jump to navigation

Archives October 28, 2016

Posted by irishelectionliterature in Irish Politics.

With the Mary Robinson Archive currently in the news (and discussed here already) it brings the wider theme of what to do with archives. Sell them (and there are plenty of Universities abroad with deep pockets for this type of thing) , donate them to the State or donate them to the state with conditions attached (i.e. there be a Museum in Mayo) .
Although having watched Prime Time last night, There may well be some further questions around the housing of the Robinson archive.
It seems that Robinson wants to start a new pattern along the lines of US Presidents who donate their archives and have buildings named after them to house the collections.
In the realm of Political Archives much of it tends to be donated to Universities, The National Library or other State institutions. In a few cases private collections such as the Jackie Clarke collection in Ballina have led to Museums being established. The Clarke Collection was suggested as a venue for the Robinson archive but I gather The Clarke Museum doesn’t have room to store all of its own material never mind the Robinson stuff too. Some of the agenda is I imagine to try and ultimately make Ballina some kind of archive hub …. The Enda Kenny archive, a Pee Flynn one etc to follow. All of which would have some merit for there to be a decent archives hub outside of Dublin. That said Ballina is not the easiest place to get to on Public Transport.
I’d be regularly contacted and I’m sure it’s the same with wbs and The Left Archive, by students or scholars looking for particular material. I hear tales of appointments to view particular archives that would put some of the Hospital waiting lists to shame, someone contacted me recently who had managed to secure access to a certain parties papers in 2029! (I hope that it was due to the 20 year rule) Not much good if your course is well over by then. Indeed it’s a pity that whole collections rather than individual items tend to be covered by the 20 year rule.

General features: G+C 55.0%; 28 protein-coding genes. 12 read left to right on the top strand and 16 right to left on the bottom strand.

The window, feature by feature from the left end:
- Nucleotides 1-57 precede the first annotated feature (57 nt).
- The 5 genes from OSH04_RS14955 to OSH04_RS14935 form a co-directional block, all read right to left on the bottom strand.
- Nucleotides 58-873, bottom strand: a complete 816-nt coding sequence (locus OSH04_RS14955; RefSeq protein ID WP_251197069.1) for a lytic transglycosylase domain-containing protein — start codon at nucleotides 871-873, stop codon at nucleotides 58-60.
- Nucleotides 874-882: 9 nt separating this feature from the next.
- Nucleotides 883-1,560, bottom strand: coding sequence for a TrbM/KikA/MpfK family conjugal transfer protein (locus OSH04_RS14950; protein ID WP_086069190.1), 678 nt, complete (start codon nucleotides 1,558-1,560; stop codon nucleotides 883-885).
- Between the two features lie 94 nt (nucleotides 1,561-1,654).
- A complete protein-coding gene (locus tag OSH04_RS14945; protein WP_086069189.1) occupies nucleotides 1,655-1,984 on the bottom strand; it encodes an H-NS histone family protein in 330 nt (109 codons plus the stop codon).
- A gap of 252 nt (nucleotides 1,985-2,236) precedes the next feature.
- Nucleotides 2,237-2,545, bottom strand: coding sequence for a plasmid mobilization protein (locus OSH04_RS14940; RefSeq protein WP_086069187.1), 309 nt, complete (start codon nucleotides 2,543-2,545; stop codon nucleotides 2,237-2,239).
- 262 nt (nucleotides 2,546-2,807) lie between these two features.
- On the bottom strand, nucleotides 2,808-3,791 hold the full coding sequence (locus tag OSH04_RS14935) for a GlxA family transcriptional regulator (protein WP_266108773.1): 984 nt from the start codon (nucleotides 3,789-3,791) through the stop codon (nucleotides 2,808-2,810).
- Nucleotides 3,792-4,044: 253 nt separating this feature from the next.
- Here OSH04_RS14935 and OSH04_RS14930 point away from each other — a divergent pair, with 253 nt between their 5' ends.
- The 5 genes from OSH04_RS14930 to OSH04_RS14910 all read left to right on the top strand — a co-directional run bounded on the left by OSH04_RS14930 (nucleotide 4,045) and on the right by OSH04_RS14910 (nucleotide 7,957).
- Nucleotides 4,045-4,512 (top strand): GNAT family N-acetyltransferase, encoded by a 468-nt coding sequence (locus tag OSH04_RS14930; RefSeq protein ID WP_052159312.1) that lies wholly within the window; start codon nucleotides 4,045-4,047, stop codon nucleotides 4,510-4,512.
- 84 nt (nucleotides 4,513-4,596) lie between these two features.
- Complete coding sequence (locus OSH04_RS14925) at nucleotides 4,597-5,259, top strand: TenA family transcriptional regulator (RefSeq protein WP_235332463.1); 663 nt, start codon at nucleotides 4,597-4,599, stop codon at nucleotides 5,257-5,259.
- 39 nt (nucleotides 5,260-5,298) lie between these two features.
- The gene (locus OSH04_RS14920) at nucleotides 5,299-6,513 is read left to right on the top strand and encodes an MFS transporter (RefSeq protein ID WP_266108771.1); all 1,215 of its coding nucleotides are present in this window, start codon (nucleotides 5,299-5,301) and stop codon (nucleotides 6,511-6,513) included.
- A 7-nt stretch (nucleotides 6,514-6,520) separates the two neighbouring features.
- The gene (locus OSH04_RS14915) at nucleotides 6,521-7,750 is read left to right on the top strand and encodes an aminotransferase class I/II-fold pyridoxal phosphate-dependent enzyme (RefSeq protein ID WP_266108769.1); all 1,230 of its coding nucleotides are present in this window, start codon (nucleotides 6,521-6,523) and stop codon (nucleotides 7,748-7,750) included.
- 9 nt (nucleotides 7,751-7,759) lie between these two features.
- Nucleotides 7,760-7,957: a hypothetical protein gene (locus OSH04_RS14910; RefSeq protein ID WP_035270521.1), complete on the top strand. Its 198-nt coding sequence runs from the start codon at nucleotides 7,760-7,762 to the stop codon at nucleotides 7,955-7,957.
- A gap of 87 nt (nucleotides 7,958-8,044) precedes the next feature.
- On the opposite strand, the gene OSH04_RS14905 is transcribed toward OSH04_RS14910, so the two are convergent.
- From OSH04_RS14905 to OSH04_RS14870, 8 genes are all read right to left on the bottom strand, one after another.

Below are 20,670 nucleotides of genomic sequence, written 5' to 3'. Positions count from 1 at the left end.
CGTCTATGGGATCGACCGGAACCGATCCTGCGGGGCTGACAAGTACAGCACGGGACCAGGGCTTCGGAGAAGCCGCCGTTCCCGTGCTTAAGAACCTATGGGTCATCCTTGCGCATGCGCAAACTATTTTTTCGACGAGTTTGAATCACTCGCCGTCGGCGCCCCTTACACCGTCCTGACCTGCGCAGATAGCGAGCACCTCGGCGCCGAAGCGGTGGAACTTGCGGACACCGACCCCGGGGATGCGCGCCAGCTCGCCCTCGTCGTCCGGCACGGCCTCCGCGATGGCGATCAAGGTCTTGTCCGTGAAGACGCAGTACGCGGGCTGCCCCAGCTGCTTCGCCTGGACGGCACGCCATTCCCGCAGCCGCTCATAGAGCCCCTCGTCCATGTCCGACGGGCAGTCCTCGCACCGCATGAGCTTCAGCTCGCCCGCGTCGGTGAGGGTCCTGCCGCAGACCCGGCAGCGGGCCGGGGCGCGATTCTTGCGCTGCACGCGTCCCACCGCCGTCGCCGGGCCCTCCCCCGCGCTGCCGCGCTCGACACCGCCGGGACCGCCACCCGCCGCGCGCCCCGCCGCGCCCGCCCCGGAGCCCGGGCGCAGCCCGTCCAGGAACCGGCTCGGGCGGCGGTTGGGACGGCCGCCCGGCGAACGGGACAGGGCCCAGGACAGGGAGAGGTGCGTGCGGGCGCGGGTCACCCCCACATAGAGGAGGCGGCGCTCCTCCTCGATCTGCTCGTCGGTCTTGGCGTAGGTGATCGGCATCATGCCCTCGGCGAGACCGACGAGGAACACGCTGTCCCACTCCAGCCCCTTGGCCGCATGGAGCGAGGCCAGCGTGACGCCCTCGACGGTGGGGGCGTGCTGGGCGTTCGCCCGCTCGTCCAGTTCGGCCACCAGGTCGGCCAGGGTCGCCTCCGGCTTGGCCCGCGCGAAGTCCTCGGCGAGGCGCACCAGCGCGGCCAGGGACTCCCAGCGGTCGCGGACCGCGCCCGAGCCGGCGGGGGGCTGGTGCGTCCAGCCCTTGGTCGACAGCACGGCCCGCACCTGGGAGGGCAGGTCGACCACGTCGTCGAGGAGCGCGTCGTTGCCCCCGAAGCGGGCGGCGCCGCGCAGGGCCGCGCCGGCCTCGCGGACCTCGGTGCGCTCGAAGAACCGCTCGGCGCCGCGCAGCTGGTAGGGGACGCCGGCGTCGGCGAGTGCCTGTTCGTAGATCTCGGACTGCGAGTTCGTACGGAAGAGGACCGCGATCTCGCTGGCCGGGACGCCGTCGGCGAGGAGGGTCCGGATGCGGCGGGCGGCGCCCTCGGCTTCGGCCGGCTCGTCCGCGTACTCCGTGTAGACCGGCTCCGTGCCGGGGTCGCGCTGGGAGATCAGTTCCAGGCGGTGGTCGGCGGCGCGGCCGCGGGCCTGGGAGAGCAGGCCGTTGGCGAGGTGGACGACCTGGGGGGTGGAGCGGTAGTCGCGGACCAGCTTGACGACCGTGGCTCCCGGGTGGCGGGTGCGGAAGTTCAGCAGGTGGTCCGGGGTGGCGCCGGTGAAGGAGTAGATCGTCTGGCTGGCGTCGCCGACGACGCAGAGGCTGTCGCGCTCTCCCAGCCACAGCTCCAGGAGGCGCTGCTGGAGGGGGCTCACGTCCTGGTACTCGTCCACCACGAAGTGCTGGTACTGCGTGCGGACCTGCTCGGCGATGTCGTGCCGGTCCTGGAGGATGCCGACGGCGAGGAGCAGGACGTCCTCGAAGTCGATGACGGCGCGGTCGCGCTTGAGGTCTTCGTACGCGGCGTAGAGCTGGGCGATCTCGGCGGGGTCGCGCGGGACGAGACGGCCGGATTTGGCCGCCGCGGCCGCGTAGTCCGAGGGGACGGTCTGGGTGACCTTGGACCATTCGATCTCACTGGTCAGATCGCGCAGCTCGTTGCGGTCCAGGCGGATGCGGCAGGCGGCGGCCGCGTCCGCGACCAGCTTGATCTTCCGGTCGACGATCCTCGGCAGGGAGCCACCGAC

Some Parties have donated material but resources are scarce and most institutions are underfunded. Due to these lack of resources within the various institutions some Parties ended up having send their own staff in for a year or two to catalogue it. Other donations I’m told have yet to be cataloged, never mind digitised.
I get given material as people want it out there and viewable, they know at some stage it will be scanned and put online and if it’s particularly good exhibited in the flesh. There’s a feeling that donations to some institutions can tend to disappear into storage, may take years before they are catalogued, digitised (if they are ever done) and may never see the light of a display case. Which is an awful pity.
It was suggested to me last night that I should get my collection valued should I ever want to write off some Tax!


1. Aonrud ⚘ - October 28, 2016

There was a post on Hatful of History about digital and non-institutional archives recently (https://hatfulofhistory.wordpress.com/2016/10/17/starting-a-discussion-about-self-archiving-political-movements-and-the-international-left/).

Obviously the immediacy of access and by-passing the slowness of institutions is a big advantage. (Though it was interesting to see some fairly negative responses from archivists on Twitter to the above).

It’s understandable that an archive with limited resources has to prioritise preservation of the physical copy, followed I imagine by cataloguing, but digitisation would make such a difference to access for so many archives. Aside from perhaps having to travel, they can be intimidating enough institutions.

Liked by 1 person

irishelectionliterature - October 28, 2016

Read the piece you linked to on the Cork LGBT Archive. Was interested in particular with copyright . I have been approached on a number of occasions by people wanting to make reproductions of some of the material I have. I always allow books etc to reproduce stuff without fees.
However there have been approaches to reproduce posters, badges and leaflets for purely commercial reasons. To date I have refused as I’m afraid of copyright law (and also as It’s a hobby rather than a business).
Curious to know if there a period where copyright no longer applies?
Would be very handy to know should I ever put together a book of material.


Aonrud ⚘ - October 28, 2016

Can’t say I know a great deal about it. The Left Archive, and presumably your own, are lucky in that it’s all or mostly material that the authors wanted disseminated, but as soon as any commercial use comes in, I’d say it gets messy. As that piece points out, it’s hard to know who even owns copyright on some political material.

I wonder if things like that just get reproduced under fair use a lot of the time?


Leave a Reply

Fill in your details below or click an icon to log in:

WordPress.com Logo

You are commenting using your WordPress.com account. Log Out / Change )

Twitter picture

You are commenting using your Twitter account. Log Out / Change )

Facebook photo

You are commenting using your Facebook account. Log Out / Change )

Google+ photo

You are commenting using your Google+ account. Log Out / Change )

Connecting to %s

%d bloggers like this: